Worm Breeder's Gazette 14(2): 83 (February 1, 1996)

These abstracts should not be cited in bibliographies. Material contained herein should be treated as personal communication and should be cited as such only with the consent of the author.

sma-1 is required for morphogenesis of the C. elegans embryo

Caroline McKeown, Alpa Patel , Vida Praitis, Judith Austin

Department of Molecular Genetics and Cell Biology University of Chicago 920 East 58th St. Chicago, IL 60637

Morphogenesis is the process by which an embryo is transformed from a
ball of cells into its mature form.  At the start of C. elegans
morphogenesis, the actin cytoskeleton in hypodermal cells reorganizes
into a highly ordered structure which, if disrupted, prevents embryonic
elongation (Priess & Hirsch, Dev. Bio. 117:156-173).  We are interested
in how this cytoskeletal reorganization occurs, what cytoskeletal
components are required for morphogenesis, and how the process of
elongation is regulated.

We have isolated embryos defective in morphogenesis that carry mutations
in the sma-1 gene.  In sma-1 mutant embryos elongation is initiated but
ceases prematurely, resulting in short, fat larvae with round heads. 
The length of newly hatched sma-1 larvae ranges from 50% of wild type
for severe alleles to 75% of wild type for weaker alleles.  The
reduction in length occurs along the entire animal, with head, body and
tail lengths decreased proportionately.  Interestingly, the pharynx of
sma-1 mutants is also short and fat.  Additional sma-1 phenotypes
include a defect in extension of the excretory canal (see Buechner,
Hall, and Hedgecock, WBG 13(5):75), and a twisted cuticle which produces
a weak roller phenotype in adults.  Preliminary results from phalloidin
staining experiments indicate sma-1 embryos have abnormalities in the
actin cytoskeleton during morphogenesis.  We have not yet determined
whether any of the sma-1 alleles we have isolated is a null, and are
using complementation screens to isolate additional alleles including
sma-1 deletions.  

The sma-1 mutant phenotype is rescued by injection of either the entire
cosmid C10C2 or an 11 kb subclone.  Partial sequence from the rescuing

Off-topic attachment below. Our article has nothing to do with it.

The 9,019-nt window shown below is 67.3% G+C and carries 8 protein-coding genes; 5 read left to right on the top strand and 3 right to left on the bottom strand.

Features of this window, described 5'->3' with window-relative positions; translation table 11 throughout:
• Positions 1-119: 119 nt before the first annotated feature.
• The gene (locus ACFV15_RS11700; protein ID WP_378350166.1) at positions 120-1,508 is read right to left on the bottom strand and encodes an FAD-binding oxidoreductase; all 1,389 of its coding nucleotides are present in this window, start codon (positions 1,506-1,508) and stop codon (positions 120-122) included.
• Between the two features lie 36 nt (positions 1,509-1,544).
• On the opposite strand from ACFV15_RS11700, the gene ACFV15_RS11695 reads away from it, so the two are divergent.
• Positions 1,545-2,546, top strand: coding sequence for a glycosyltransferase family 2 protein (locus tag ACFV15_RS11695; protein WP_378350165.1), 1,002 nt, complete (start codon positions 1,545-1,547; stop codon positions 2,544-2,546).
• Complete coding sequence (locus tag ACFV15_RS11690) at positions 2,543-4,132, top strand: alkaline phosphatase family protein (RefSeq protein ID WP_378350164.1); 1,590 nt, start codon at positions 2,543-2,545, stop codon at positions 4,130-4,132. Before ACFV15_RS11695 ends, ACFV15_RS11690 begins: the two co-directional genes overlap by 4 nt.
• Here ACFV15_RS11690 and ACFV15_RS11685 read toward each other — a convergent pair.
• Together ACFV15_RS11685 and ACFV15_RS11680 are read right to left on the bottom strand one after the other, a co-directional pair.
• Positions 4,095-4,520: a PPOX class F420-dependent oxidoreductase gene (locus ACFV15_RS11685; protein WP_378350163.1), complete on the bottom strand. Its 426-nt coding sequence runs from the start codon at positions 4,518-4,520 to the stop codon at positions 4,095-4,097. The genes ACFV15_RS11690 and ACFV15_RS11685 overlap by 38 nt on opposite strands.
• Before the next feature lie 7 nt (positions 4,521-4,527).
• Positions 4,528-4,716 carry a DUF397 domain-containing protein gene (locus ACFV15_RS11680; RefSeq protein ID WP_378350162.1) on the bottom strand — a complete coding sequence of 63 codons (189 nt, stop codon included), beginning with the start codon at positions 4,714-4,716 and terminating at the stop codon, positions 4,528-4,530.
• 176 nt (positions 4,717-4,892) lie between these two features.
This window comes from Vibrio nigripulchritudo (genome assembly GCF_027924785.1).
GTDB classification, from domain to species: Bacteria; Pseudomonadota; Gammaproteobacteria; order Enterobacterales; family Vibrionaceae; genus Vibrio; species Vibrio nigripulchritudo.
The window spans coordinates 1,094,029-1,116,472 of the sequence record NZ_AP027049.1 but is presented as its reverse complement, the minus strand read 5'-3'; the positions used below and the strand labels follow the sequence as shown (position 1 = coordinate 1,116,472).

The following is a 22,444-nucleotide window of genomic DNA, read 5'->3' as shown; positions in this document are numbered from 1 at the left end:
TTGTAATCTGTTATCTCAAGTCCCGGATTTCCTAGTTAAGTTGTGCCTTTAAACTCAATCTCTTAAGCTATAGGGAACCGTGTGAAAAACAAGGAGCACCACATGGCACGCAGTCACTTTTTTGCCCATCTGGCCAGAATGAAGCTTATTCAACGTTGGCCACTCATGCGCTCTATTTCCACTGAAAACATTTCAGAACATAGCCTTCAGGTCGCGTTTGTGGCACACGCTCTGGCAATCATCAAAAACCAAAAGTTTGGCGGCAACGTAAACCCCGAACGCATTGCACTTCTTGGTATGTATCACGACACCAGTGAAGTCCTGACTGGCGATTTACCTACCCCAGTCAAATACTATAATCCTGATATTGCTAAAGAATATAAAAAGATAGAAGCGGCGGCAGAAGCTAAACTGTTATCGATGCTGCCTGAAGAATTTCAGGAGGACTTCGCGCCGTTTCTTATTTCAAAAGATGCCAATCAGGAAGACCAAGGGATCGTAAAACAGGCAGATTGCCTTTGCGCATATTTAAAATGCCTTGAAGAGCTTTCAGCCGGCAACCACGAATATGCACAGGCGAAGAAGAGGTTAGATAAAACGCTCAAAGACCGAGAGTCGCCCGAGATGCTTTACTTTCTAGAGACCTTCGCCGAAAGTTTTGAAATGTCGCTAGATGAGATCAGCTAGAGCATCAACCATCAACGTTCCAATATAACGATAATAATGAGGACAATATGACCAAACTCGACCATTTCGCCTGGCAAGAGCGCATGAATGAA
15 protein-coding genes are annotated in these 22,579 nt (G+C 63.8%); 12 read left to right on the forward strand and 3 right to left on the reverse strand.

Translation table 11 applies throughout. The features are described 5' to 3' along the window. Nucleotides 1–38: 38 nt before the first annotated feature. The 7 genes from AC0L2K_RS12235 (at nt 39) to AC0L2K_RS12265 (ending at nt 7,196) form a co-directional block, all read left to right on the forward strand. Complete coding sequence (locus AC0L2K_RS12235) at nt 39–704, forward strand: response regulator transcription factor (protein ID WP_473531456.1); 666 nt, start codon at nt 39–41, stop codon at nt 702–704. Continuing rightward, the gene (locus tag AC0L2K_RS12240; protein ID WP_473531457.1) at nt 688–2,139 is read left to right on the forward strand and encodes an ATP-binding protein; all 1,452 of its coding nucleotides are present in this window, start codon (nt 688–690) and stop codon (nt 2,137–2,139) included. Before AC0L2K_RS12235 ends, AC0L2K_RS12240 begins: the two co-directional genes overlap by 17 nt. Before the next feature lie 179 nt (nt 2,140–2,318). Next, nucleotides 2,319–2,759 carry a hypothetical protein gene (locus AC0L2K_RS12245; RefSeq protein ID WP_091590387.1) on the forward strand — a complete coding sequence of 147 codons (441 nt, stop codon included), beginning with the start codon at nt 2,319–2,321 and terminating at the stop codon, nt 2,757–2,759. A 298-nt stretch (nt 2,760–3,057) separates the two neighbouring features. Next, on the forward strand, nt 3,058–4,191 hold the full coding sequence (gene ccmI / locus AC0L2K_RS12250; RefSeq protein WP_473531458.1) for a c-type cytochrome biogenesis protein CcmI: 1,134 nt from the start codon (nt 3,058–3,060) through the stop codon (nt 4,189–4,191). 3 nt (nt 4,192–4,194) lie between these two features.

subclone contains homology to a number of interesting cytoskeletal
protein domains, including an SH3 domain, multiple spectrin repeats, and
a pleckstrin homology domain.  The order and sequences of these domains
show strong homology to the Drosophila  ßH isoform of spectrin. 
Drosophila   ßH-spectrin expression is developmentally regulated and
restricted to musculature and ectodermally-derived epithelia.  In
general, ßH-spectrin protein localizes to the apicolateral portions of
cells, but in cells undergoing morphogenesis, an apical cap of
ßH-spectrin is observed (Thomas & Kiehart, Dev. 120: 2039-50).  We are
continuing to sequence the 11 kb rescuing fragment and flanking regions
to determine if this molecule, like ß-spectrins, contains an actin
binding domain, and is the C. elegans homolog of ßH-spectrin.  

We have performed in situ hybridizations in C. elegans embryos using a 2
kb subclone of the 11 kb rescuing fragment.  RNA staining first appears
at the lima bean stage of early morphogenesis in the dorsal hypodermis. 
By comma stage, we observe decreased RNA staining intensity in dorsal
hypodermis and new RNA staining in ventral hypodermis and gut.  RNA
staining in the hypodermis is nearly gone by the 1.5-fold stage, while
the gut still contains RNA staining.  We observe no RNA staining in
two-fold and later stage embryos.  We are continuing to examine the RNA
expression pattern of the gene encoded by the rescuing fragment, both by
Northern blot and in situ analysis, in larval and adult stages.  We are
also planning to generate antibodies to examine the expression pattern
and intracellular localization of the sma-1 protein in C. elegans.